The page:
What we gather from this passage is that faith in Jesus is meant to impact our actions. It transforms how we live, by adjusting our priorities.

Jesus laid down his life for us, in the ultimate expression of love and grace. We see his willing sacrifice as an example of how life is meant to be lived in community with others. As followers of Christ, we follow his lead and give freely of ourselves and our resources to be a blessing and encouragement to other people.

One of the ways this is demonstrated in a tangible way is by caring for one another’s physical needs. John points out the opportunity (and indeed, the duty) we have to help meet the needs of others, especially fellow followers of Christ. He speaks of “the world’s goods” (material items like clothing, food, and other possessions), and how they should be shared.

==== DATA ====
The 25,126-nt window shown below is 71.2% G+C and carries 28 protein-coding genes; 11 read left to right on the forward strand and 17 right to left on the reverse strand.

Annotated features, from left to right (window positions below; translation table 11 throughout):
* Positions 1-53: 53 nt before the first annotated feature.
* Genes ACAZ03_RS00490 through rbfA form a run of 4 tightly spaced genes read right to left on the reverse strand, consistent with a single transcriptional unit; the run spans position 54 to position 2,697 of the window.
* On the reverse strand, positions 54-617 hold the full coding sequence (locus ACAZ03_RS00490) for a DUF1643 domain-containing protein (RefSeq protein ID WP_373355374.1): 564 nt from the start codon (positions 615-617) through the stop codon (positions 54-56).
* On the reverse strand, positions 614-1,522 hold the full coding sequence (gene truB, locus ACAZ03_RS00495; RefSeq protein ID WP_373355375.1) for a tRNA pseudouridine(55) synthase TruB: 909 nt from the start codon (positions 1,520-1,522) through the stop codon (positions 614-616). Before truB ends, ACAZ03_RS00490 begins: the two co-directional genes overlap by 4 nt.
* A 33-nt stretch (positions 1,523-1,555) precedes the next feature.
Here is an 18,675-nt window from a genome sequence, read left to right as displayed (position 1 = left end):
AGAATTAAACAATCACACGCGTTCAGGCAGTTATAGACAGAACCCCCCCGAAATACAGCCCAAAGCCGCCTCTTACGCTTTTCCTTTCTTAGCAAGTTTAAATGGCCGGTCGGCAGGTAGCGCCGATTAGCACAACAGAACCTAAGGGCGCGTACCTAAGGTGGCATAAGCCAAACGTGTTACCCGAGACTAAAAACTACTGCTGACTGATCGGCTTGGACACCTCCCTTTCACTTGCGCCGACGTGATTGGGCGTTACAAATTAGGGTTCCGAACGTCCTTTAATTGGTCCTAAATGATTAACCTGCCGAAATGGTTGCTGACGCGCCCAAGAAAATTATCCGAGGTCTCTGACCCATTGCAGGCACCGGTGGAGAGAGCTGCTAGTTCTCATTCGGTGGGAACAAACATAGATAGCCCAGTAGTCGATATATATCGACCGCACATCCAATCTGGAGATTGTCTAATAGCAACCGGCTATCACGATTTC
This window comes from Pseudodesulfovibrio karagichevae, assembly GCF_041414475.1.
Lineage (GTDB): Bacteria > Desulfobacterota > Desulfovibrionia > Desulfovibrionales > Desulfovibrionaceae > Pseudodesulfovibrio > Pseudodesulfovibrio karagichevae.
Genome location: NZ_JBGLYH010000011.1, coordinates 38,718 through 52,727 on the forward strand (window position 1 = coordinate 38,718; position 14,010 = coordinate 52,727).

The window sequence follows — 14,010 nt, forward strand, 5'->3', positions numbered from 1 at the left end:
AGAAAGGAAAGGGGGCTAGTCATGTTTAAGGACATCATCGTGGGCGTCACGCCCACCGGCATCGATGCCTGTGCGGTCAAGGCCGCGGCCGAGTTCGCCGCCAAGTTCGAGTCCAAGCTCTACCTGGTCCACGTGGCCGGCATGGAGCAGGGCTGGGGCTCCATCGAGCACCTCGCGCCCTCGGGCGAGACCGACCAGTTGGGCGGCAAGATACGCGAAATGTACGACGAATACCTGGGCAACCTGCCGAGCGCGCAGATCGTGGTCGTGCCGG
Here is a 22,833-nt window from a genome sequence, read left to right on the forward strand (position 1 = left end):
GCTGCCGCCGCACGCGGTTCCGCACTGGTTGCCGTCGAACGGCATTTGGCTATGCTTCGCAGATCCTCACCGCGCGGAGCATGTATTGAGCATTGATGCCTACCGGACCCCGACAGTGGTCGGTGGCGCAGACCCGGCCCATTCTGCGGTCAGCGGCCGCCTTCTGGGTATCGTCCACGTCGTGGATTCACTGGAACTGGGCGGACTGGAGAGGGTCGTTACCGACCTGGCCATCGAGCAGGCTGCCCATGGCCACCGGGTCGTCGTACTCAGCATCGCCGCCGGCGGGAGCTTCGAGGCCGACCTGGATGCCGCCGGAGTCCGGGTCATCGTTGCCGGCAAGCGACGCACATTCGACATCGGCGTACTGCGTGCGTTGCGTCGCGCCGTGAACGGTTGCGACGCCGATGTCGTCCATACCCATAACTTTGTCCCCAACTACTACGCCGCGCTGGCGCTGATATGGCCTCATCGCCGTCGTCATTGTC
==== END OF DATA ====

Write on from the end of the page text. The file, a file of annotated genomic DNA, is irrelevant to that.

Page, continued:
Did you know that you don’t have to be “rich” to share like John tells us to? On the contrary, we simply need to be generous with the blessings God has shown us. As a church, I have seen members of NCFC do this time and time again.

Can you think of a time when the church family (NCFC or elsewhere) did something to bless one of its members?

Here at NCFC, we’ve seen people provide meals to the sick and injured, fix broken-down cars, pack and move households, share books and other resources, take people on retreats, and more. When there are needs identified, the body is faithful to help.

At the same time, it isn’t just about the local church helping each other. If we truly Love God and Others, then we’re going to give it more than just lip service where we “talk” about Christian love. We’re going to serve others. We’re going to do good works for people outside the walls of the church, as an expression of worship to the God who saved us.